An introduction to the law and economics of environmental policy: Issues in institutional design

Published date15 August 2002
Date15 August 2002
AuthorTimothy Swanson
Timothy Swanson
The study of the law and economics of environmental policy is interesting
because it is the study of institutional design issues precisely in that area of
policy where institutions are most difficult to design. Almost by definition
environmental issues are those that sit at the intersection of complex natural,
social and institutional phenomena. Complicated environmental media (atmos-
pherical, hydrological, biological) render the derivation of optimal management
strategies difficult and complex. Complicated social contexts (inter-personal,
inter-generational, trans-national) render simple solution concepts inapplicable.
And the continuing need for increasingly more complicated institutions to deal
with these complexities, and those who exploit them, makes the question of
institutional design a dynamic and strategic enterprise.
An Introduction to the Law and Economies of Environmental Policy: Issues in Institutional
Design, Volume 20, pages 1-22.
© 2002 Published by Elsevier Science Ltd.
ISBN: 0-7623-0888-5
This volume charts the current state of the art in the analysis of the issues
of institutional design in the context of these complexities. It considers the core
topics of: (a) Policy Making; (b) Instrument Choice and Design; and (c)
Monitoring and Enforcement. Each of the papers takes a different issue or case
study as its motivation, but the sum of the papers constitutes a framework for
considering institutional design issues generally. The motivating concept in this
field concerns the importance of comparative institutional cost-effectiveness in
the pursuit of effective policy. That is, how is it that the institutions selected
to implement the chosen policy contribute to the ultimate cost-effectiveness and
efficiency of that policy?
We will see in the following sections, and in the ensuing chapters, that the
study of these issues in the context of environmental policy is a pursuit that is
increasingly focused on the costs of complexity. As we continue to study our
institutions and their weaknesses, we increasingly appreciate the large set of
weaknesses inherent in simplistic approaches; however, as we attempt to address
these weaknesses, we are reminded of the increasing costs of introducing
complexities into our institutions. For example, the study of marketable permits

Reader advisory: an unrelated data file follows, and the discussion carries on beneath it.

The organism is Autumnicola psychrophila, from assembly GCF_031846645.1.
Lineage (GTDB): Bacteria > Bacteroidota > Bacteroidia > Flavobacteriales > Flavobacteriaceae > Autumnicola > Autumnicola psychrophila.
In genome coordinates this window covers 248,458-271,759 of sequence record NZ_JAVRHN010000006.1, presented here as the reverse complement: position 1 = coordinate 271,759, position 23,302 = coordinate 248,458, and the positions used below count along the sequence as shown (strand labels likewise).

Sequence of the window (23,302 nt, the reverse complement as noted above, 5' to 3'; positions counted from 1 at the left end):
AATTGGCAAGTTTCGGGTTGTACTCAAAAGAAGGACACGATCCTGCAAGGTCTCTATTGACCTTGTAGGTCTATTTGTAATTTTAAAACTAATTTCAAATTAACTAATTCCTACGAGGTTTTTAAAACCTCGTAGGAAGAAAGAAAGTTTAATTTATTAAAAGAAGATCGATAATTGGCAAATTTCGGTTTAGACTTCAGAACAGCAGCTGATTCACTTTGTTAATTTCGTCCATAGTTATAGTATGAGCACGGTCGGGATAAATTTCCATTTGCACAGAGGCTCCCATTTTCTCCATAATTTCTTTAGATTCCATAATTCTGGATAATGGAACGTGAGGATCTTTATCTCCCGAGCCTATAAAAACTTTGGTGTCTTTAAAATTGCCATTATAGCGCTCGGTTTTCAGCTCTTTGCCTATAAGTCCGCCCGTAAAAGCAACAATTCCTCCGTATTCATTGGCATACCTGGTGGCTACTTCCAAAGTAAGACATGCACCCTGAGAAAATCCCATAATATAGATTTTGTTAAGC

once focused exclusively on the importance of incorporating heterogeneity
in firm's abatement costs, while now it is seen to be equally important to
incorporate other forms of heterogeneity within these systems as well (such as
spatial heterogeneity in environmental impacts). Can institutional design cope
with increasing complexity? This volume examines these same trade-offs again
and again in various facets of institution-building.
Another common theme in the volume is the increasing recognition of the
important potential role for private agents and institutions in policy design and
implementation. As institutions have become more complex, we have come to
recognize that there are many niches that might be inhabited by private
individuals and firms rather than public agencies. The potential for privatizing
many of the functions of environmental regulators is increasingly under scrutiny,
as it is in many other fields of regulation. Can individuals undertake some of
the monitoring of environmental performance under liability regimes?
Can financial institutions perform some of the enforcement roles previously
undertaken exclusively by government? What are the costs and impediments to
the substitution of private for public forms of environmental regulation?
Finally, the volume also illustrates the study of the issues at the intersection
between economics and the other disciplines of moral philosophy.
Environmental issues raise many of the most salient problems concerning the
role of the state in society: distribution, fairness, intergenerational equity and
the management of uncertainty. Many of the papers discuss the nature of
the limitations of the discipline in addressing these topics. Should individual

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